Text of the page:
According to the latest ILO (International Labour Organisation) data nearly half of the global workforce is at risk of losing livelihoods.
We are not alone in this reality, yet the shared weight of this time is of very little comfort. As the numbers of redundancies continue to soar our confidence of the speed to recover to ‘pre Covid’ team structures continue to dwindle. Being able to empathise with those around you, and see this new world through their eyes, can have a critical impact on the agility with which both employees and employers can move forward.
It has become a reality of our cities and something that has potentially created more wide spread impact on our shared emotional health than the fear of the virus itself. Whether someone is expecting this bad news or it arrives as a shock, redundancy sends people swirling into an unexpected ocean of disappointment, fear and insecurity, and this all too common experience in 2020 can take a lasting toll on self-confidence if managed badly. There are of course likely to be immediate financial implications, which often get the majority of our focus, yet more poignant is the potential for loss of identity, esteem and confidence. These emotional facets can go on to require major readjustments if leaders shy away from managing these scenarios with the humility and understanding that people require; ‘requirements’ that have never been more poignant or critical for leaders to take note of.
Managing redundancy with empathy
Being an empathetic leader means walking in the shoes of your team and understanding their realities, however there will still be times when your empathetic compass has to be firmly swung to the macro empathetic impact rather than the compassion or commitment you feel personally for an individual. As a leader you often have to do ‘unfair’ things in the name of macro impact or a wider circle of influence, and Covid-19 has seen us fall under this requirement more often than we would like. In the end however that is the job of the people at the top and it is therefore critical that we are able to fuse the needs of the one with those of the group.
There is a common misconception that leading with empathy means never making tough decisions or delivering bad news which is simply not true. What is true however is that of all empathetic principles of Regenerative Leadership the hardest to master is how to use empathy when making tough decisions that negatively impact others. The ability to balance the needs of the individual with the needs of the business as a whole can be a strikingly hard balance to perfect. This is where the hard edge of committing to empathy comes alive and it’s an edge we all need to get comfortable with. It may be far easier to not invest into empathetic engagement and leadership in times of stress but our shared strength garnered from doing so is critical to protecting both the individuals and our wide-reaching emotional health as a national workforce. We need our people to move forward with confidence and resilience if we are to rebuild our people, our economy and our organisations at pace.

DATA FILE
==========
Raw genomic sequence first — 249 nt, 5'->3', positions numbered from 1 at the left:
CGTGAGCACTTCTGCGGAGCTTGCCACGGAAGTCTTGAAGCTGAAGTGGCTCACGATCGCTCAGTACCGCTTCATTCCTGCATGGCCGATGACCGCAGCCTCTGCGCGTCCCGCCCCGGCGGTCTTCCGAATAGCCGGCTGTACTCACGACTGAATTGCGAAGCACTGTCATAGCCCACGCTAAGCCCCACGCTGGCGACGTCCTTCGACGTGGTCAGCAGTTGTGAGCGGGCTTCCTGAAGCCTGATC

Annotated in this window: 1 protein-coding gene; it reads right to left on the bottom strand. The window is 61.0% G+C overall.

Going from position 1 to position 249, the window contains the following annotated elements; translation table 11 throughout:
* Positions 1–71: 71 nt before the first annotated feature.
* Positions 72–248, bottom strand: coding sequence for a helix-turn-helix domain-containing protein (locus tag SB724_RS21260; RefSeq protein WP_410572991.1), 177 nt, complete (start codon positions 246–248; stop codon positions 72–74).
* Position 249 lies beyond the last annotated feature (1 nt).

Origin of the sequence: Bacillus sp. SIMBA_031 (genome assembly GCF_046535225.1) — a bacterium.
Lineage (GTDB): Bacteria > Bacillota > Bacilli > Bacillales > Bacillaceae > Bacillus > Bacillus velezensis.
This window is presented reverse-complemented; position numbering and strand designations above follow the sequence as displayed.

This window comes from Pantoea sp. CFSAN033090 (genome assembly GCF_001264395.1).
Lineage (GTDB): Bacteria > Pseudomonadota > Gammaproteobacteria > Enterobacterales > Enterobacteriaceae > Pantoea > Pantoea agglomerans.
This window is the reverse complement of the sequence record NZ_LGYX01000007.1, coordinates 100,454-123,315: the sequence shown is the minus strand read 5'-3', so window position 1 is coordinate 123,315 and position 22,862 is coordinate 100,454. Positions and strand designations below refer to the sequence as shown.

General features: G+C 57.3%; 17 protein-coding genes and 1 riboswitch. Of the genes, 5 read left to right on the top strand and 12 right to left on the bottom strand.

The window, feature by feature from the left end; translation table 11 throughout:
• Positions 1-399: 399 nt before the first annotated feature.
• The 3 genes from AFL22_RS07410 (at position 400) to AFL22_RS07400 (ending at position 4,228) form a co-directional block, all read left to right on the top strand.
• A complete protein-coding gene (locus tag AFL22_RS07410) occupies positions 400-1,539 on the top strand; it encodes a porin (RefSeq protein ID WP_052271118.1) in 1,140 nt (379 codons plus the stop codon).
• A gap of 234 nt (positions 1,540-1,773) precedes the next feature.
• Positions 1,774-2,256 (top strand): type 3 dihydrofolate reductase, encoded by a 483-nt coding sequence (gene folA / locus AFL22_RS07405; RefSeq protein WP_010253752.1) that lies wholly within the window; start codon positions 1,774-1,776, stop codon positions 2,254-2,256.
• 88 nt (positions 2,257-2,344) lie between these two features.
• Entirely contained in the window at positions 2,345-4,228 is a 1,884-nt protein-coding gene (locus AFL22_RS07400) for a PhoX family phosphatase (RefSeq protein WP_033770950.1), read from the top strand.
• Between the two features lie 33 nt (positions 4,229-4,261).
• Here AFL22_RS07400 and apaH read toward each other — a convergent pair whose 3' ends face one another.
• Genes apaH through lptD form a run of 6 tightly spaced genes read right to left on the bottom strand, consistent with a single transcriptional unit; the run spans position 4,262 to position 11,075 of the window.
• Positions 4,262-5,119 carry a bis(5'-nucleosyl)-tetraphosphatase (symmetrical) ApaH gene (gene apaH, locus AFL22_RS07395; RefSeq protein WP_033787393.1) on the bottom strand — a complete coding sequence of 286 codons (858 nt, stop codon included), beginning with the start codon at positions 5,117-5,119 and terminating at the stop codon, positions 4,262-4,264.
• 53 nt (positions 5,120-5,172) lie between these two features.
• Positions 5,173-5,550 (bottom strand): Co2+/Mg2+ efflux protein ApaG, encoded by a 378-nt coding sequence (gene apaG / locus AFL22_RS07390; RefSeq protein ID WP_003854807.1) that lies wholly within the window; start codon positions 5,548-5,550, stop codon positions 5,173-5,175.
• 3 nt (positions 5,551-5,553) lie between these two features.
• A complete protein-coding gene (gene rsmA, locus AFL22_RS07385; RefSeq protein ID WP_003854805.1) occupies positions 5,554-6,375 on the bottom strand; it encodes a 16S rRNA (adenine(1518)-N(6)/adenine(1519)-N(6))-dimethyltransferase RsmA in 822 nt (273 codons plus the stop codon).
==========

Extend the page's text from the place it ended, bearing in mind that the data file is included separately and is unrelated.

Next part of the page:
The reality is that people may lose their job due to your decisions, but the difference of this experience will come into its own when you can lead and share the reality of those decisions with empathy. Taking the time to listen to the reactions, the feedback, and the needs of the person and trying to give those team members the support they needed in the wake of an entirely disruptive and uncomfortable situation becomes a critical commitment. The redundancy may be out of your control but the way you manage the consequences, with humanity and understanding, is entirely within your control. Extending their pay check, their health insurance, their working visa or helping them find another role, widening their network, writing to their landlord, supporting them in fixing their CV; whatever it takes, because in the end, people come first and it is people that will rebuild our society post the year that was 2020.
Whatever you do in these times, don’t try and hide from the pain. It is painful and the world is crying because of it. As leaders, we have had to make tough decisions and that hurts too. But our shared strength, our shared growth going forward, demands that we have to own this discomfort with soul and empathy in order to be able to influence the greater good. Redundancy and empathy may not be the most natural words to fuse in a sentence, but they will be the most important to fuse in our decision making as leaders going forward.
About the author
Mimi Nicklin is a globally recognised millennial thought-leader. She is host of the Empathy for Breakfast show, Secrets of The Gap podcast and author of new book Softening the Edge out 15 September priced £10.95. For more information go to www.miminicklin.com
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